Treating shingles aggressively may be the key to avoiding post-herpetic neuralgia. Since pain precedes the lesions, researchers suspect that nerve damage has started before shingles can be diagnosed. The need for preventive treatment is critical because the arsenal of drugs available to counter post-herpetic neuralgia is small and not as potent as doctors would like. Doctors can prescribe anti-seizure medications. Some patients have found relief with the Lidoderm dermal patch.

``The problem with post-herpetic neuralgia is we don't understand why and how it happens,'' said Dr. Michael N. Oxman, professor of medicine and pathology at the University of California, San Diego, who serves on the VZV Research Foundation scientific advisory board. ``It doesn't respond well to conventional pain treatments.''

Dr. Donald Gilden, professor and chairman of the neurology department at the University of Colorado School of Medicine in Denver, has a theory about post-herpetic neuralgia. Instead of returning to dormancy after the shingles attack, the virus remains active at a low level.

Gilden is investigating the anti-viral medication acyclovir, taken intravenously rather than orally. Though Gilden believes the intravenous treatment is more effective at heading off post-herpetic neuralgia, it requires either a week in the hospital or home visits from a nurse - an expensive proposition many insurance plans are reluctant to cover.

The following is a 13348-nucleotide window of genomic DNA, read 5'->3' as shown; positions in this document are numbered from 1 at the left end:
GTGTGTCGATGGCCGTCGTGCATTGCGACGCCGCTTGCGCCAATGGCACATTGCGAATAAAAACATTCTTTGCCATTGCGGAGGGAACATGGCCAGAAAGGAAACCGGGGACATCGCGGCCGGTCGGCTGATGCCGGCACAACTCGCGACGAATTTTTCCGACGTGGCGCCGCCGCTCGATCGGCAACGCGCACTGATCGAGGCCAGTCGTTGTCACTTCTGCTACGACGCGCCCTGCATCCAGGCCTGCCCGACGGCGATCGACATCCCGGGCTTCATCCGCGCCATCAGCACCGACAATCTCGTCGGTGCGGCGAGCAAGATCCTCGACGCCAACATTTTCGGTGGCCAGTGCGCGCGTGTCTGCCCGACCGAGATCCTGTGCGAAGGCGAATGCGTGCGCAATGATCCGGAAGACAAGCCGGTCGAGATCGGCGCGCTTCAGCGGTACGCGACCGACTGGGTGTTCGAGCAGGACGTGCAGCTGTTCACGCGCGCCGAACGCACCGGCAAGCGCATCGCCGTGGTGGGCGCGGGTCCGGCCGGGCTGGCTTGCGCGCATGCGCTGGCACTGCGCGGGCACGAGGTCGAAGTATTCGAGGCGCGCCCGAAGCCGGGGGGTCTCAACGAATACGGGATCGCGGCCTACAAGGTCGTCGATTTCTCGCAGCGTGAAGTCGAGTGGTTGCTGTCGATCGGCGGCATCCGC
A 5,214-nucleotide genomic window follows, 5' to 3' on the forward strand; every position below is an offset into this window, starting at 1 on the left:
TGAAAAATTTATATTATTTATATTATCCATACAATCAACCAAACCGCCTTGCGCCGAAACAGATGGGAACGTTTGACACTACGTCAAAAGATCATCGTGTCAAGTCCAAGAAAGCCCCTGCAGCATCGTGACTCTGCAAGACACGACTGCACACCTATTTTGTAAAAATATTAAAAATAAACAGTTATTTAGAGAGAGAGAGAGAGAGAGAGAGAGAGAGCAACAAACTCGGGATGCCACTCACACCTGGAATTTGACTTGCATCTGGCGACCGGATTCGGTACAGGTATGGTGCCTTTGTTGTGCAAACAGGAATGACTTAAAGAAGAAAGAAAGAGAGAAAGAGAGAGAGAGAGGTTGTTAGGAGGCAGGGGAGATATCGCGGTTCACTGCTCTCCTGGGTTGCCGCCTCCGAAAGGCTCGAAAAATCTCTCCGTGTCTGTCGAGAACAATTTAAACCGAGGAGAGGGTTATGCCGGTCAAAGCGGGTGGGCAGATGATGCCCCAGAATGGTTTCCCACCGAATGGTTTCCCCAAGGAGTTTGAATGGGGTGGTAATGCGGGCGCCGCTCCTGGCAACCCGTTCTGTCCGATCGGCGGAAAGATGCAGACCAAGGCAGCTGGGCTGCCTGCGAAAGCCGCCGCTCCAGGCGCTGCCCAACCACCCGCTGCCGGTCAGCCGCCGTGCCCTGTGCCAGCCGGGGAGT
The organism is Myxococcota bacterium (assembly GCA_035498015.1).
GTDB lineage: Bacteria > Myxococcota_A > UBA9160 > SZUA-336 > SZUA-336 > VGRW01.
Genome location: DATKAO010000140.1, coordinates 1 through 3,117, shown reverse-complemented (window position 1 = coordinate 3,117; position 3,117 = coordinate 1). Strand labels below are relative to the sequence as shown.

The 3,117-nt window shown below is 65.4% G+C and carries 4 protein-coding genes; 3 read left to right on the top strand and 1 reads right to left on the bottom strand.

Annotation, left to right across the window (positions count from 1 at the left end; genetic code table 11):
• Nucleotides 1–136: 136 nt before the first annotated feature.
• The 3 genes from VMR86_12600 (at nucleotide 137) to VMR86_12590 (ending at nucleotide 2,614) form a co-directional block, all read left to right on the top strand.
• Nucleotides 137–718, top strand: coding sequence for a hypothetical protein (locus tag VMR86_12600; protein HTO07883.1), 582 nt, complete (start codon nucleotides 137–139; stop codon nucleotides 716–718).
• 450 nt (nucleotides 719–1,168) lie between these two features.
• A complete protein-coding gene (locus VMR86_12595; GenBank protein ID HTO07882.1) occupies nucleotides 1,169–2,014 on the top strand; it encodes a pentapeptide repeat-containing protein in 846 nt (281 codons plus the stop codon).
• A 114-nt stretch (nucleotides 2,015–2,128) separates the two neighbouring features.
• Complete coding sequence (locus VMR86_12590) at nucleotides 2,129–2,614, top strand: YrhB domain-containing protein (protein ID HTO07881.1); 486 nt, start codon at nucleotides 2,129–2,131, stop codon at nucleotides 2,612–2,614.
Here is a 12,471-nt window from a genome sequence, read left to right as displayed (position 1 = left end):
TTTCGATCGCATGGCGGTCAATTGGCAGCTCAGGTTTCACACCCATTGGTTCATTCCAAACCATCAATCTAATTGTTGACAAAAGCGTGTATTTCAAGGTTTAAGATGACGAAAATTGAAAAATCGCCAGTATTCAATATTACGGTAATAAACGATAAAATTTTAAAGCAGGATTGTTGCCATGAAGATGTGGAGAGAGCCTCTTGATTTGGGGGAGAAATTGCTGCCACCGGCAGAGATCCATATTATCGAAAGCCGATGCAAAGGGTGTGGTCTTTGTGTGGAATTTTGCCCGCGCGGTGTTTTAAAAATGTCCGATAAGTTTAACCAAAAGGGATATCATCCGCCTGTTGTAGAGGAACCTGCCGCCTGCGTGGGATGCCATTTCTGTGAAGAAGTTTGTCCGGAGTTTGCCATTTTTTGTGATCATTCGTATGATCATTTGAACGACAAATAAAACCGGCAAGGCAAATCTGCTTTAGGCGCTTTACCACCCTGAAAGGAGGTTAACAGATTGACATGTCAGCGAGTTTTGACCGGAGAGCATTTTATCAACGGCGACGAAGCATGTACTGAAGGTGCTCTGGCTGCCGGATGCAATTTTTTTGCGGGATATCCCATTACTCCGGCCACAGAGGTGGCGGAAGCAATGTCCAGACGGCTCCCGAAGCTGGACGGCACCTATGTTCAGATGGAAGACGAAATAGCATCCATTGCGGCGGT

``Ultimately, we need a good anti-viral drug to drive the virus back into a latent state,'' Gilden said.

Nailing it down

Oxman of UC San Diego would like to find a way to keep the chicken pox virus dormant forever. He's the lead investigator of a national study for a shingles vaccine. Half of the 38,000 adults enrolled in the study will receive the vaccine, which essentially is a higher dose of the chicken pox vaccine administered to children.

Research suggests having shingles once boosts immunity and keeps most people from having the condition a second time. Parents caring for young children with chicken pox also seem to benefit from a boost in immunity, Oxman said.

``This big (shingles vaccine) study is designed to see if we can imitate Mother Nature,'' Oxman said. ``As our population ages, shingles and post-herpetic neuralgia become a bigger problem.''

Since 1995, the chicken pox vaccine has become routine for children. Does that mean the current generation of children will never have to worry about shingles? Experts say the vaccine reduces but does not completely eliminate the chances of developing shingles. Because the vaccine contains a live virus, the vaccine virus remains dormant in the body just as the natural virus does. So far, children vaccinated for chicken pox appear to be five to 10 times less likely to have shingles, Oxman said.